Merton Clivette (1848-1931) was highly regarded in his lifetime; we hope to rekindle well-deserved interest in his vivid and energetic paintings. A man of many talents, he led a varied career as an acrobat, palmist, juggler, astrologer, reporter, and author before devoting himself to art. He settled in Greenwich Village in the first decade of the 20th century where he was known as “The Man in Black,” a sobriquet from his vaudeville days.
A critic at the New York Times wrote that “Clivette was the forerunner of Soutine.” He also presages the abstract expressionist movement of gestural painting that would not blaze in Manhattan until after WWII, and is eerily predictive of the paintings of the English master, Frank Auerbach.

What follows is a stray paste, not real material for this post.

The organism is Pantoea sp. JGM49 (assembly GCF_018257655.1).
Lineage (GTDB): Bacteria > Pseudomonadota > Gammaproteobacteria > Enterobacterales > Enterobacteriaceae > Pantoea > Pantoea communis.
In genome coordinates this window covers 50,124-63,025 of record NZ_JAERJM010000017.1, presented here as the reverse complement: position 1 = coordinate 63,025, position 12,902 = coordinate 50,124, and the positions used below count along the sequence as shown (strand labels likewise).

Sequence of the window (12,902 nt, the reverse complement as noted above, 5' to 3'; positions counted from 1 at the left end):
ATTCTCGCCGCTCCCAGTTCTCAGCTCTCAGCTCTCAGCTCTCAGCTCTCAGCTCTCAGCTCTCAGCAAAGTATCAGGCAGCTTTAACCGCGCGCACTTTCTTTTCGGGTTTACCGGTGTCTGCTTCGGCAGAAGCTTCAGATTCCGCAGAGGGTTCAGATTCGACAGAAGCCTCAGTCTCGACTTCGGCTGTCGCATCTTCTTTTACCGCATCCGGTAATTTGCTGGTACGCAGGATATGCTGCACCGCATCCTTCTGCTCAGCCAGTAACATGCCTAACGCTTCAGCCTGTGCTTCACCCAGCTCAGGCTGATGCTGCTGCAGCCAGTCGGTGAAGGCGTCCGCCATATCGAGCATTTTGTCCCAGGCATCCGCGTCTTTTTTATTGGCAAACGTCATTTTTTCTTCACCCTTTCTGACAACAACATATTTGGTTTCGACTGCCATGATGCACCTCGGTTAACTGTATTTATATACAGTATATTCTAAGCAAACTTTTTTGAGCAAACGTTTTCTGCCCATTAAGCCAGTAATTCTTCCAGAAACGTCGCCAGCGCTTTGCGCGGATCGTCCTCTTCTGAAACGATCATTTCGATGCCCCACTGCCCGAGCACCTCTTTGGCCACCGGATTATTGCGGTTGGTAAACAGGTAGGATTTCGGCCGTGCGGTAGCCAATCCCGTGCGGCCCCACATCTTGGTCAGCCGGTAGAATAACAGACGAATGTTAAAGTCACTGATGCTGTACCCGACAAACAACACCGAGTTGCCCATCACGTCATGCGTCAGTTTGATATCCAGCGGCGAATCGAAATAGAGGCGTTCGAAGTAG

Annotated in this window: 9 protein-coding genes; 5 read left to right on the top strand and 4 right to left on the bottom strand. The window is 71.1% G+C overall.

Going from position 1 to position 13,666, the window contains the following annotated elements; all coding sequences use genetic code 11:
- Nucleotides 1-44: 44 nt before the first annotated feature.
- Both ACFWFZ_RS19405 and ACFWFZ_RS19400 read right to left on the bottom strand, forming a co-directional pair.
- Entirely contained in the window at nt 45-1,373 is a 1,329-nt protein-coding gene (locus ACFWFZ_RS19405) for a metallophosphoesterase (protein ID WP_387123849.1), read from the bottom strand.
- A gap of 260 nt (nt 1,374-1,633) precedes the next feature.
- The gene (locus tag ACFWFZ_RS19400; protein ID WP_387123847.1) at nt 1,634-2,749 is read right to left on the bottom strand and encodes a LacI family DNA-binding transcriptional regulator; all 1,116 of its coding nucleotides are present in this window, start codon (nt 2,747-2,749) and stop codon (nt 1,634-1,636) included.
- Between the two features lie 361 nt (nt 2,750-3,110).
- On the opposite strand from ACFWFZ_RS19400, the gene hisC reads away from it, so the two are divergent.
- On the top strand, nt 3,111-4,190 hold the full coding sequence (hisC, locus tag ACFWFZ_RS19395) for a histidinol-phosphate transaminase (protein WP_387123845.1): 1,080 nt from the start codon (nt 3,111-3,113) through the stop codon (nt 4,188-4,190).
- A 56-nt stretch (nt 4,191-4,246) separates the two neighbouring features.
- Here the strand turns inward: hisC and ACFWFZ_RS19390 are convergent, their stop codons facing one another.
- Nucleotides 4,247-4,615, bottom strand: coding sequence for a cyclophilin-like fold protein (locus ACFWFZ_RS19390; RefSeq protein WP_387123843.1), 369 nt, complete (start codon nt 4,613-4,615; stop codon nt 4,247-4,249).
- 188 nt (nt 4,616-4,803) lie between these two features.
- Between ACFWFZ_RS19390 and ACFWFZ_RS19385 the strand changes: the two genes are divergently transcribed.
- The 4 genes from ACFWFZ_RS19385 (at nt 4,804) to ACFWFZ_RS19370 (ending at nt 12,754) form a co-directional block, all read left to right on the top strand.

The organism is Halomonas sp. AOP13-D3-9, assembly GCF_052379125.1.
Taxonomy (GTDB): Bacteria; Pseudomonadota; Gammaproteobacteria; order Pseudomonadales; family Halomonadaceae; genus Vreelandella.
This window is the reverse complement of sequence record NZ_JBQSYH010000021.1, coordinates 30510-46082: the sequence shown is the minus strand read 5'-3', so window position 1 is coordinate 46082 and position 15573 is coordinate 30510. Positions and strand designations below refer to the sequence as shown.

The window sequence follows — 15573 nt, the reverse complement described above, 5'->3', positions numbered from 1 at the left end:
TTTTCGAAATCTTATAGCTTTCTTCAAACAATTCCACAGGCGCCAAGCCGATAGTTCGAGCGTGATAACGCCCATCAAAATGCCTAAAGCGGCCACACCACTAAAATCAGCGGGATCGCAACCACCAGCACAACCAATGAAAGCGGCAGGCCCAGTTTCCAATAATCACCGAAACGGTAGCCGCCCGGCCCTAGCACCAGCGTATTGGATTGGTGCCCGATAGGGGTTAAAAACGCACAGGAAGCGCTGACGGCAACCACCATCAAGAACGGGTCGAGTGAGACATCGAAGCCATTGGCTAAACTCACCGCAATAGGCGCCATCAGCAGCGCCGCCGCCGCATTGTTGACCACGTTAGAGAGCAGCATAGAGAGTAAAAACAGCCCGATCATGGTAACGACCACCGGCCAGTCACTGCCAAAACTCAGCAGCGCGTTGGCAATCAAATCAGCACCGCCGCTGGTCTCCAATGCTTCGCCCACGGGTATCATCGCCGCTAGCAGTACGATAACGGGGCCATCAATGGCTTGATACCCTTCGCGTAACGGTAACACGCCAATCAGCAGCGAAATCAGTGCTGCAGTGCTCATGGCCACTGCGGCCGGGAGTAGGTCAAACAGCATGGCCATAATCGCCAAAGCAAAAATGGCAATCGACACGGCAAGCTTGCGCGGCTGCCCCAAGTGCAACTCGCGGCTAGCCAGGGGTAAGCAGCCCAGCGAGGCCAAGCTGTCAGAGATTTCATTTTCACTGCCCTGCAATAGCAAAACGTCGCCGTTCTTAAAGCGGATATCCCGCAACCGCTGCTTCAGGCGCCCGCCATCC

He left home at twelve to join a traveling circus, performing as an acrobat and magician, eventually moving to San Francisco, and briefly Seattle where he worked for newspapers, including the San Francisco Call, as a quick sketch artist. In 1891 he changed his act for the vaudeville stage billing himself as “Clivette, The Man in Black.” With his wife, the former Catherine Parker Chamberlin, he toured the United States and Europe on the Orpheum Circuit.
Around 1907, Clivette gave up his stage career to paint full-time; nearly 60 years old, he was to continue to paint vigorously and prolifically for the remaining 22 years of his life, producing a body of more than a thousand works - oils, temperas, and drawings in his New York studio at #1 Sheridan Square. Clivette played a central role in the colorful Bohemian life of Greenwich Village.